A self-starting motor that runs at a speed less than the supply frequency.
Many household appliances prefer induction motors for their simplicity.

Synchronous Motor

A motor requiring an external means for starting.
Starting a synchronous motor might require an additional mechanism.


What's the primary principle behind the induction motor?

The induction motor operates based on electromagnetic induction.

Do induction motors require starters?

Induction motors are self-starting and don't need external starters.

How does a synchronous motor maintain its speed?

It runs in sync with the power supply's frequency.

Why might a synchronous motor be preferred in industrial settings?

Its ability to provide constant speed and correct power factor makes it valuable.

Are synchronous motors suitable for power factor correction?

Yes, synchronous motors can operate at varying power factors, aiding in correction.

Can synchronous motors operate without a DC supply?

Some designs require a DC supply for the excitation, but others use alternative methods.

How do I increase the efficiency of my induction motor?

Regular maintenance, balanced voltage, and proper sizing can enhance efficiency.

How can synchronous motors aid in power stability?

By running at leading power factors, they can support grid stability.

Which motor is better for high-torque applications?

Synchronous motors can provide higher torque at low speeds.

What causes the "slip" in induction motors?

The difference between rotor speed and supply frequency results in slip.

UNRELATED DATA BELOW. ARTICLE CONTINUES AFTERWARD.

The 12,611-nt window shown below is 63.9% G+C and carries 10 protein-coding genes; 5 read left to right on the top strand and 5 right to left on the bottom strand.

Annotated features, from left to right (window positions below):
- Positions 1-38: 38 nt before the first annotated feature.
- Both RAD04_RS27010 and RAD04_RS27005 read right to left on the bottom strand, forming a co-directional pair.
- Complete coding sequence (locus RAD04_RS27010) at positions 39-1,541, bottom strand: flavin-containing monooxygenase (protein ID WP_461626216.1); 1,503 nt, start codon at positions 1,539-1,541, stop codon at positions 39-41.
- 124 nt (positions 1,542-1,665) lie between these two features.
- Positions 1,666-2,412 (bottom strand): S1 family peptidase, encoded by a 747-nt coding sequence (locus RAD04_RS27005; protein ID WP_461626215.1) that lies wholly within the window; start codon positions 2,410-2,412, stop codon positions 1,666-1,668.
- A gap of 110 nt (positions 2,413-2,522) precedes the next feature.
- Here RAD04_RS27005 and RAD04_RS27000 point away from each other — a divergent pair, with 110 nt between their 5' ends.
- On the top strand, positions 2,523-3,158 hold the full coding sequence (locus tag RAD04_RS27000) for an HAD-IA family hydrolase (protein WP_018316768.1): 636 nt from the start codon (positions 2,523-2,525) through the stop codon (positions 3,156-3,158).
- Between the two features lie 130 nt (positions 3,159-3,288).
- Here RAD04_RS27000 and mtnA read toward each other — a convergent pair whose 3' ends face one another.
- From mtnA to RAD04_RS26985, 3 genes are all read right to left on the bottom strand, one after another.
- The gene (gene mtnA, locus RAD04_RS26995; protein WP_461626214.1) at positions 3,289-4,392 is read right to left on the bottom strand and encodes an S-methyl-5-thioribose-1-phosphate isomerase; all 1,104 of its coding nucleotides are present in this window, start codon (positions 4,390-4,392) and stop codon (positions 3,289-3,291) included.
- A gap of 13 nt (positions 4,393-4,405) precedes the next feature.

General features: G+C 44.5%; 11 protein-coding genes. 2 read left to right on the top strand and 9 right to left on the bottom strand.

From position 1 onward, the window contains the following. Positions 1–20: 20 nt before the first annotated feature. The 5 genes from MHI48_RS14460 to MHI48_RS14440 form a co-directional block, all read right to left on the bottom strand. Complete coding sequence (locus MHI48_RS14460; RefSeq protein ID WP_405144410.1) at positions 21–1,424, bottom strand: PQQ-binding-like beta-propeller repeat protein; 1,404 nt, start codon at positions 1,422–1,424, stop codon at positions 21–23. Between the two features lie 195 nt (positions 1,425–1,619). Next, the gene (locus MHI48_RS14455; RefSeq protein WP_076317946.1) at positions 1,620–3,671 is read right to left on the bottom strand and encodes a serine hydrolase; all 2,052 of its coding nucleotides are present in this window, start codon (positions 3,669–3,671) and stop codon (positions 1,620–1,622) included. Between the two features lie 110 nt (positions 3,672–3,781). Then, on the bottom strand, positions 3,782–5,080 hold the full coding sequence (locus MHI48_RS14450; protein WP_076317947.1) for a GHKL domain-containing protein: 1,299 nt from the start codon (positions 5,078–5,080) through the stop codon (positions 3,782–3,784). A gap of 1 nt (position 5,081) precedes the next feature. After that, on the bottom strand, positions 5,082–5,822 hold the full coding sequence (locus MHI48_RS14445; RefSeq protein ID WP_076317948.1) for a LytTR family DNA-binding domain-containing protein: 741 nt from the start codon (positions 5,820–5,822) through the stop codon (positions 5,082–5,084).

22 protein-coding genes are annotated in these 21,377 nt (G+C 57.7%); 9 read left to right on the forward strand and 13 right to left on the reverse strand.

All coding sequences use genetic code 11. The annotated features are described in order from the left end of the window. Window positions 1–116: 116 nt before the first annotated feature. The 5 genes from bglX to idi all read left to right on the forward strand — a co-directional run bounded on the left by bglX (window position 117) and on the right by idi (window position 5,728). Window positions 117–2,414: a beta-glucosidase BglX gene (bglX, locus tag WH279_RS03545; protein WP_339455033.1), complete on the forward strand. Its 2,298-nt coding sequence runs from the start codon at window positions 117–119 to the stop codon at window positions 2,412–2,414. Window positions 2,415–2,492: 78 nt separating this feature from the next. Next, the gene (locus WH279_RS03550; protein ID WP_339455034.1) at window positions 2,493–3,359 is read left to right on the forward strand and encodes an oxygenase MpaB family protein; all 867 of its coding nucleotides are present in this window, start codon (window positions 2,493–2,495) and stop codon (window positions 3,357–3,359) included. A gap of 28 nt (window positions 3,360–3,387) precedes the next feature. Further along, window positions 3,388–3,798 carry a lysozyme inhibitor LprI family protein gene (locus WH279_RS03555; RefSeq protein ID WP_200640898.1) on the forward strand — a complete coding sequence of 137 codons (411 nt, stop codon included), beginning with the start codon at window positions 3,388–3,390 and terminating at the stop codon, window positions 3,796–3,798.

Can synchronous motors run at variable speeds?

Typically, they run at a constant speed determined by the supply frequency.

Can induction motors operate at different speeds?

Yes, with variable frequency drives, their speed can be varied.

Are there noise differences between the two motors?

Induction motors might produce more noise due to slip, while synchronous motors can be quieter at constant speeds.

Which motor is more common in household appliances?

Induction motors are more prevalent in household devices.

Do synchronous motors need regular maintenance?

While they require initial setup, their maintenance is comparable to induction motors.

Why isn't a synchronous motor self-starting?

Its rotor speed needs to match the supply frequency, requiring external means to start.

Which motor type is generally more efficient in large applications?

Synchronous motors tend to be more efficient for larger tasks.

Why are induction motors considered rugged?

Their simple design and fewer components make them durable.

What's the role of the rotor in induction motors?

The rotor conducts induced currents, producing its magnetic field.

How do external factors affect induction motor performance?

Factors like voltage imbalance can affect performance and lifespan.
About Author
Written by
Harlon Moss
Harlon is a seasoned quality moderator and accomplished content writer for Difference Wiki. An alumnus of the prestigious University of California, he earned his degree in Computer Science. Leveraging his academic background, Harlon brings a meticulous and informed perspective to his work, ensuring content accuracy and excellence.
Edited by
Aimie Carlson
Aimie Carlson, holding a master's degree in English literature, is a fervent English language enthusiast. She lends her writing talents to Difference Wiki, a prominent website that specializes in comparisons, offering readers insightful analyses that both captivate and inform.